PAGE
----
Personal Finance

what bank not charge nsf for pre authorized withdrawl

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  • Nov 10th, 2021 9:26 am
[OP]
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Feb 23, 2004
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Calgary

what bank not charge nsf for pre authorized withdrawl

what bank not charge nsf for pre authorized withdrawl. thx
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Jan 27, 2004
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None. Unfortunately your bills have to be paid on time with either time or money management skills.

Or apply for overdraft protection.

https://www.ratehub.ca/chequing-account ... 3148091067

edit : sorry don't mean to sound condescending or anything! I was once a broke ass foo. I even lived in the ghetto.
I still earn relatively low wage. But I have good money and investment management skills.
So if its a living on the edge thing...

here are some tips! These can actually work for ANYONE just to keep organized.

Online banking alerts

- you can set it up to text alert you when your account dips down to a certain balance. I know when money is tight... $100 or $200 matters. That way you can prepare for anything that pops up.

-You can set up alerts to text you when there is a pre-authourized debit out of your account. That way you can check and see if there is enough money. If you cover it the same day before 10am, it will most likely not bounce NSF

-calculate how many bills you got in a month. Then setup pre-authourized debit to debit your account on the day of your pay check to set aside in a savings account for bills. That way you don't spend all your money by accident. I remember back when I was in the hood... You go grocery shopping and spend $100. Then a bill comes out and now you're negative $100. Trouble!!!
Example... your bills for the moth is $500... You get paid bi-weekly. Setup so every time you get a pay cheque... $250 gets transferred into a savings account.
That way... If you spend all your money... No problem. You got everything to cover your bills in the savings account.

Hm... Theres more... But thats more like not wasting money on things, or finding the best value.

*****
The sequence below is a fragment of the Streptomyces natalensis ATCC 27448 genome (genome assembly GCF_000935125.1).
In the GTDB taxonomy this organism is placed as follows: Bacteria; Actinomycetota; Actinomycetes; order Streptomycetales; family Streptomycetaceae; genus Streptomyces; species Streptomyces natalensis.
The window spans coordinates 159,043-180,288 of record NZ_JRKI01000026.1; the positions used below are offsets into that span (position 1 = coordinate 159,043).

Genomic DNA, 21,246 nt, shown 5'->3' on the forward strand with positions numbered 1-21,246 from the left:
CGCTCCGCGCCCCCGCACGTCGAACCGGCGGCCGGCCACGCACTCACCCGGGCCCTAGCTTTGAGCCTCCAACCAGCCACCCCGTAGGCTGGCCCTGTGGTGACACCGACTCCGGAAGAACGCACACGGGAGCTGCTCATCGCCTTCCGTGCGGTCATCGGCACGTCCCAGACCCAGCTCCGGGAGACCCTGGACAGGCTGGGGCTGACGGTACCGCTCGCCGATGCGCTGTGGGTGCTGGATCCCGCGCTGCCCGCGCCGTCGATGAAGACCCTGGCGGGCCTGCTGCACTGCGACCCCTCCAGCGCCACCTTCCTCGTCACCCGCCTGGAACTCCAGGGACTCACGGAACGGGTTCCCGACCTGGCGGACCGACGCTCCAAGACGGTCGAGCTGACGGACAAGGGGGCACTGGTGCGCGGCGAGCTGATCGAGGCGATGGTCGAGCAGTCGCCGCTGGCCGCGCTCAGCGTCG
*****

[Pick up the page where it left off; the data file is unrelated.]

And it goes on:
Last edited by UrbanPoet on Sep 30th, 2021 3:30 pm, edited 2 times in total.
Deal Addict
Jul 28, 2012
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Trois-Rivières, QC
Not only would your bank charge you an NSF fee. The company that tried to withdraw the money may charge a fee as well. So even if hypothetically, there was a bank that waived an NSF fee, you would still be charged something for not having enough money in your account.
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Jul 23, 2002
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kocoman wrote: what bank not charge nsf for pre authorized withdrawl. thx
Tangerine's overdraft protection gives you the ability to go negative, up to several thousand dollars, for no fee or interest as long as you pay it off that same day.
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Aug 18, 2005
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I use the Simplii LOC for outgoing payments.
You can overpay the LOC and the 'credit' amount is just 'free overdraft'.

Not all banks allow you to use an LOC in this manner.
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Jul 16, 2019
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Jucius Maximus wrote: Not all banks allow you to use an LOC in this manner.
Only Simplii, CIBC, and TD.

Simplii's downside is their lack of branches and TD's downside is that they charge to send e-transfers from their LOC. So I'd say CIBC's LOC is the best free chequing account with a cheap overdraft that you can get.
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Sep 14, 2012
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SLee wrote: Tangerine's overdraft protection gives you the ability to go negative, up to several thousand dollars, for no fee or interest as long as you pay it off that same day.
The only thing to watch out for is whereas Tangerine's own automatic transfers/payments and money rules happen in the morning which gives plenty of time to pay the money back into the chequing account, there is no guarantee on what time the transaction if done will happen.